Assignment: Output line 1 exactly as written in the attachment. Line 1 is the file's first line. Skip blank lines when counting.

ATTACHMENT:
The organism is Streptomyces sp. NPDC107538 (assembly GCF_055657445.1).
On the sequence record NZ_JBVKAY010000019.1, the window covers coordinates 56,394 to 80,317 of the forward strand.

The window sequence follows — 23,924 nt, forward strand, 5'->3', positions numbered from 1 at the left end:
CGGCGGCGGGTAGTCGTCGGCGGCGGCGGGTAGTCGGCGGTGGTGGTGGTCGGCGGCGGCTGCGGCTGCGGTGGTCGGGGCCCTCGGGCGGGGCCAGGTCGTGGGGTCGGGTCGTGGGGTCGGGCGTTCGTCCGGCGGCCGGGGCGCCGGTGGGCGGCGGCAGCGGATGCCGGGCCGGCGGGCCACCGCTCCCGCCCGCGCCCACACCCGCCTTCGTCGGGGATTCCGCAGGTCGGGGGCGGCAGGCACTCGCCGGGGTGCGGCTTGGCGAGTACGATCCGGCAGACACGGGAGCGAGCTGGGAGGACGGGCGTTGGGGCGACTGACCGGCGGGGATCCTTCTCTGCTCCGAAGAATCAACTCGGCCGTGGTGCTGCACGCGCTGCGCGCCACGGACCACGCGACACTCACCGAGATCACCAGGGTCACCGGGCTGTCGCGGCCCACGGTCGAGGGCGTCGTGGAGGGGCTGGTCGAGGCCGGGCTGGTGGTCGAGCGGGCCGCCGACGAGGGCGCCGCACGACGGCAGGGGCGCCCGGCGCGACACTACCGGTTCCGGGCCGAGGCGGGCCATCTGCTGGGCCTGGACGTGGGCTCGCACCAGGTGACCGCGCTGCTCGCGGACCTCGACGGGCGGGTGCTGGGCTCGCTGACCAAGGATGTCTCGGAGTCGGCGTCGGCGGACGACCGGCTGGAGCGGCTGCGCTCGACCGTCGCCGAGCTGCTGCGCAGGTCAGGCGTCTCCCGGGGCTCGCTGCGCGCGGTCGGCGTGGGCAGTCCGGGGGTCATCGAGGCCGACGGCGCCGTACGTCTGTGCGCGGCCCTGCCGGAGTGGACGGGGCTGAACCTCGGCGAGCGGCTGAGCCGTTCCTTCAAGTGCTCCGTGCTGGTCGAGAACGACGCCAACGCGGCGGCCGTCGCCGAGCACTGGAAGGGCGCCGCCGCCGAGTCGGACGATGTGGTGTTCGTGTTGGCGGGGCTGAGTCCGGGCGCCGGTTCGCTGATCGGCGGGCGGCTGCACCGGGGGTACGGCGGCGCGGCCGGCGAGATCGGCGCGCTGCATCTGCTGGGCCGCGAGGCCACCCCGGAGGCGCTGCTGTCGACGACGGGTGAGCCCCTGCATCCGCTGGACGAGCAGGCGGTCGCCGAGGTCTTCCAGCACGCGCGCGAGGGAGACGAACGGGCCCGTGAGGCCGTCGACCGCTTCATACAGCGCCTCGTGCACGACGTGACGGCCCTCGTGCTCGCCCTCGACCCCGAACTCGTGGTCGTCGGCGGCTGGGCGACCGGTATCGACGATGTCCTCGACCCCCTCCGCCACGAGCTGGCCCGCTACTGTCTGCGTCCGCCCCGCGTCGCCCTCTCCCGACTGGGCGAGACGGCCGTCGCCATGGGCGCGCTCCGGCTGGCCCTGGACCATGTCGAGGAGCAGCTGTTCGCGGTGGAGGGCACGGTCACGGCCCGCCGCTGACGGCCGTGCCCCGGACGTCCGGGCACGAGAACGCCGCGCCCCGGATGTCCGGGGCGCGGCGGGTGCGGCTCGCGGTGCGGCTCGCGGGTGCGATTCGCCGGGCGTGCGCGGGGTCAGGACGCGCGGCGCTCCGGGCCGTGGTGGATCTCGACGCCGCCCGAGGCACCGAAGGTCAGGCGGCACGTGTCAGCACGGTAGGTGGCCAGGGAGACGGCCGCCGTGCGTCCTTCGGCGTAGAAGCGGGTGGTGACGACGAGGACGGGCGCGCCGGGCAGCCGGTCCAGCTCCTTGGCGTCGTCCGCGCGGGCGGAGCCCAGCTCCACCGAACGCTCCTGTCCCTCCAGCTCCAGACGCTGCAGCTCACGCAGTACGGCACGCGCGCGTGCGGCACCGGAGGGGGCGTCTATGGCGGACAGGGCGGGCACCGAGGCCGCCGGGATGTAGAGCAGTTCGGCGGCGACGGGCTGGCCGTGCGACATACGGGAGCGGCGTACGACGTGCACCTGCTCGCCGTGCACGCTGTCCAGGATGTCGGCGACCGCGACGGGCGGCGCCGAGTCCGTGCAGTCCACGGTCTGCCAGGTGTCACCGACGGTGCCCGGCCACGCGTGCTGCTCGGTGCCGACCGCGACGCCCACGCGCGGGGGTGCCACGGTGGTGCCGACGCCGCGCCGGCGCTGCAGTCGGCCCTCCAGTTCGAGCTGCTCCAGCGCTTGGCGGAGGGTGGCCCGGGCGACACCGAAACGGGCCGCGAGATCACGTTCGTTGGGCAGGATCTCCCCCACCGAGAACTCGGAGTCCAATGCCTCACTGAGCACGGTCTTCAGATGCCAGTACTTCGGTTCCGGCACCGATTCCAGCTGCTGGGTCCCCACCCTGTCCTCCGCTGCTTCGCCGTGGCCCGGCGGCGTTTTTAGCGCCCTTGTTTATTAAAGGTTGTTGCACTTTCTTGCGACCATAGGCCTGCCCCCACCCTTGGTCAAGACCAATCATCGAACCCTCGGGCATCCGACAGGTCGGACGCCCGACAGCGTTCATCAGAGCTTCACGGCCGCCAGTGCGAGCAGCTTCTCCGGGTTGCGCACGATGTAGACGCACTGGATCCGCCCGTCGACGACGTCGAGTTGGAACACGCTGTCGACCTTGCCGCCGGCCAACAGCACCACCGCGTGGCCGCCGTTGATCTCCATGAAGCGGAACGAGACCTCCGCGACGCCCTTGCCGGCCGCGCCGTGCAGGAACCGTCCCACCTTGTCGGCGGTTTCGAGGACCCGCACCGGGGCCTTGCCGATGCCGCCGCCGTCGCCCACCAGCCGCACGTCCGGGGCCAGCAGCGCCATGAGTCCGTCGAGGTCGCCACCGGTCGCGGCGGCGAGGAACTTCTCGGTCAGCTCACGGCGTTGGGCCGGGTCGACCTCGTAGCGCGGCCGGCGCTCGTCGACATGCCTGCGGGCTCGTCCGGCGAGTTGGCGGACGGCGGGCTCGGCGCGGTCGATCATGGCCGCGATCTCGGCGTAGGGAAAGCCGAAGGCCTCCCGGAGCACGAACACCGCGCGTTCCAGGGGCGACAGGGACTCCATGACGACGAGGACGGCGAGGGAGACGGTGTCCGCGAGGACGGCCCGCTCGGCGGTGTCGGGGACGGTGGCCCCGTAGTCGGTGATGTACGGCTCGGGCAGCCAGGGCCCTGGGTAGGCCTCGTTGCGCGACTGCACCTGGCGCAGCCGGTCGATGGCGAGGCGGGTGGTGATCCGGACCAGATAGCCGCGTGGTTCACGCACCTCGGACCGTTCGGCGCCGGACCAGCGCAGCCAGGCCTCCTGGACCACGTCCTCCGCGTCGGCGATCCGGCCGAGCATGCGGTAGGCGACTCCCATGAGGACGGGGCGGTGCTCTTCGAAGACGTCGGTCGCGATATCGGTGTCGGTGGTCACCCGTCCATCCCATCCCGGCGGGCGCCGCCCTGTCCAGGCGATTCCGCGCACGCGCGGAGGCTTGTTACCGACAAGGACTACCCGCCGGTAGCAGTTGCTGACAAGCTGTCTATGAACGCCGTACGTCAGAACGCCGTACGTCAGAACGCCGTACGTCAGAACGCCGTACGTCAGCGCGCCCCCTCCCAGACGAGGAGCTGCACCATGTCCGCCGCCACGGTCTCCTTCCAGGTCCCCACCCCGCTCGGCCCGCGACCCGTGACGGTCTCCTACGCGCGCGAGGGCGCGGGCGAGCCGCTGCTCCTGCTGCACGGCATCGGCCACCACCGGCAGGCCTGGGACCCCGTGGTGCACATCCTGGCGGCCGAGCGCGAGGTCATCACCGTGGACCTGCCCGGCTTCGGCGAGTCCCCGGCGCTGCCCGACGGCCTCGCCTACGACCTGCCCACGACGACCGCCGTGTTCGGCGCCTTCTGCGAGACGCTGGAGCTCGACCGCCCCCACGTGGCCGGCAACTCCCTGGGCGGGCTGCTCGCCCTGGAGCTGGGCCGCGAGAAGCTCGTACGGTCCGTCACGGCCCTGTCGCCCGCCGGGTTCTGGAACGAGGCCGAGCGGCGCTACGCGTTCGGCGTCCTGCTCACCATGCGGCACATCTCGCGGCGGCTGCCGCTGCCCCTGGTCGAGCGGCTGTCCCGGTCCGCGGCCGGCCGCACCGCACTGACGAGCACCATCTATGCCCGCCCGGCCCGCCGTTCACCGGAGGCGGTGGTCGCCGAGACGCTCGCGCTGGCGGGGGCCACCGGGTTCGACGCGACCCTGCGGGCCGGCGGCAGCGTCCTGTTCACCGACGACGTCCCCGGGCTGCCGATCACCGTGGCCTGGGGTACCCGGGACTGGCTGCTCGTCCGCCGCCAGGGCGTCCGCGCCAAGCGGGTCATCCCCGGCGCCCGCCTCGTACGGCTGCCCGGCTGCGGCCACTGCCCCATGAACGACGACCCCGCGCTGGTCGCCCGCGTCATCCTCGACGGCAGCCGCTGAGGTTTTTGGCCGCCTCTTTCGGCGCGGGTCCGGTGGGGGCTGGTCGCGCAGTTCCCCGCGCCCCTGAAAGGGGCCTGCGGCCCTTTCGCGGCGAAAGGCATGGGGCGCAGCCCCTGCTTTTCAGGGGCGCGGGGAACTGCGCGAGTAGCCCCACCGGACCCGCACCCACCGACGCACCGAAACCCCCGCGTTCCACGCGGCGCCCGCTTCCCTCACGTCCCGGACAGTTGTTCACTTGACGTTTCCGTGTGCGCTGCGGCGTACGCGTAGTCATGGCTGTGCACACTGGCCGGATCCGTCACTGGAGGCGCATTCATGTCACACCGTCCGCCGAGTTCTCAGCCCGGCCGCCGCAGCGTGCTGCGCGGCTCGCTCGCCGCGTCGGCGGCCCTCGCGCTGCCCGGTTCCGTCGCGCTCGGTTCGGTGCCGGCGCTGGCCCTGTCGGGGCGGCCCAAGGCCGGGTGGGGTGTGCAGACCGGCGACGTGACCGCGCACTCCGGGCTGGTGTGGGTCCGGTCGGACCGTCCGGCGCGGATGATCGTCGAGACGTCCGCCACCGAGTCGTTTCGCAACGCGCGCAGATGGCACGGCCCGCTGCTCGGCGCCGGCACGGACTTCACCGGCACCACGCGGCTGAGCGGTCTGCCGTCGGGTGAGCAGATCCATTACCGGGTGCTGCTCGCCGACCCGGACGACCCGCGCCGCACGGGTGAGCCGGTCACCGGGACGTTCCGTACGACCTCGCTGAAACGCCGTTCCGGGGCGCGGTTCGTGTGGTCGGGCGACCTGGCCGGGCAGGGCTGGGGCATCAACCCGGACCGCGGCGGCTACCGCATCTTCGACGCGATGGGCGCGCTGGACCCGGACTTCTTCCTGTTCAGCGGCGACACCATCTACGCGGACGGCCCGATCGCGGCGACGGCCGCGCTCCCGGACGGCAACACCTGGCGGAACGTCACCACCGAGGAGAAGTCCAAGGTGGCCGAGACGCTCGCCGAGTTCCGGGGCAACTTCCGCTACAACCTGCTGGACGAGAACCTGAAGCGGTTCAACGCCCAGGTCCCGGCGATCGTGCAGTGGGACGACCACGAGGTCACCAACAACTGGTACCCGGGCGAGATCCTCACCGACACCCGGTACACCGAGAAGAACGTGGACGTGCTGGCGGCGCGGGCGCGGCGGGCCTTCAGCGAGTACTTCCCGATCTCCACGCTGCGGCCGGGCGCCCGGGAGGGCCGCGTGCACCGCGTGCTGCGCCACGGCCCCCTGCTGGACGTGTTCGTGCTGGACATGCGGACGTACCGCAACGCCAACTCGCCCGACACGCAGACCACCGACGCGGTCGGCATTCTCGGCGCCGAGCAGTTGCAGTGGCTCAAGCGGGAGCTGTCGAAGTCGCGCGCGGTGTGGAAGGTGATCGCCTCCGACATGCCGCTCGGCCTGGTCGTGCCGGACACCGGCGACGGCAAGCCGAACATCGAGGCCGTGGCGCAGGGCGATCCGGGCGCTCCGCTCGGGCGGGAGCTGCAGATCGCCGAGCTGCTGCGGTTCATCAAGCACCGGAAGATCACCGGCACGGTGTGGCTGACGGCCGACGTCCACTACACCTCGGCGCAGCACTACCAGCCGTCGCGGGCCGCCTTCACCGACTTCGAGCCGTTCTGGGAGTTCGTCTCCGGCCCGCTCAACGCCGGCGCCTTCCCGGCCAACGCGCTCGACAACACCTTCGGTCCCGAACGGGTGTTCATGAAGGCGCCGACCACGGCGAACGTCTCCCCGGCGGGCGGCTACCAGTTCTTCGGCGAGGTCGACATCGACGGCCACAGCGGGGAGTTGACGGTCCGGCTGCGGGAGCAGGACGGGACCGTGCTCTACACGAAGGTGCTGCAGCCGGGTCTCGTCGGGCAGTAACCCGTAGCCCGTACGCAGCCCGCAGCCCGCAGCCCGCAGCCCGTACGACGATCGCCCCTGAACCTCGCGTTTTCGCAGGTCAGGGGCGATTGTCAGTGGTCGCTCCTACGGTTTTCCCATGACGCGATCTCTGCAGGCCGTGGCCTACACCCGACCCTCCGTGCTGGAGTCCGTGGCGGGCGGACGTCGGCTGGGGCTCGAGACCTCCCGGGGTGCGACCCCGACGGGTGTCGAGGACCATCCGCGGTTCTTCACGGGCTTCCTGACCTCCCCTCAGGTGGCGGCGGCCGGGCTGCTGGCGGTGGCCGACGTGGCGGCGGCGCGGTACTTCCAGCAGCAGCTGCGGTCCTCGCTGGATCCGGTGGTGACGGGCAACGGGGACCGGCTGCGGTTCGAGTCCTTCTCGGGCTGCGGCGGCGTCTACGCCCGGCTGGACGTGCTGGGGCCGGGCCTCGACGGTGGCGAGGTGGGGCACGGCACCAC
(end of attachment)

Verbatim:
The organism is Streptomyces sp. NPDC107538 (assembly GCF_055657445.1).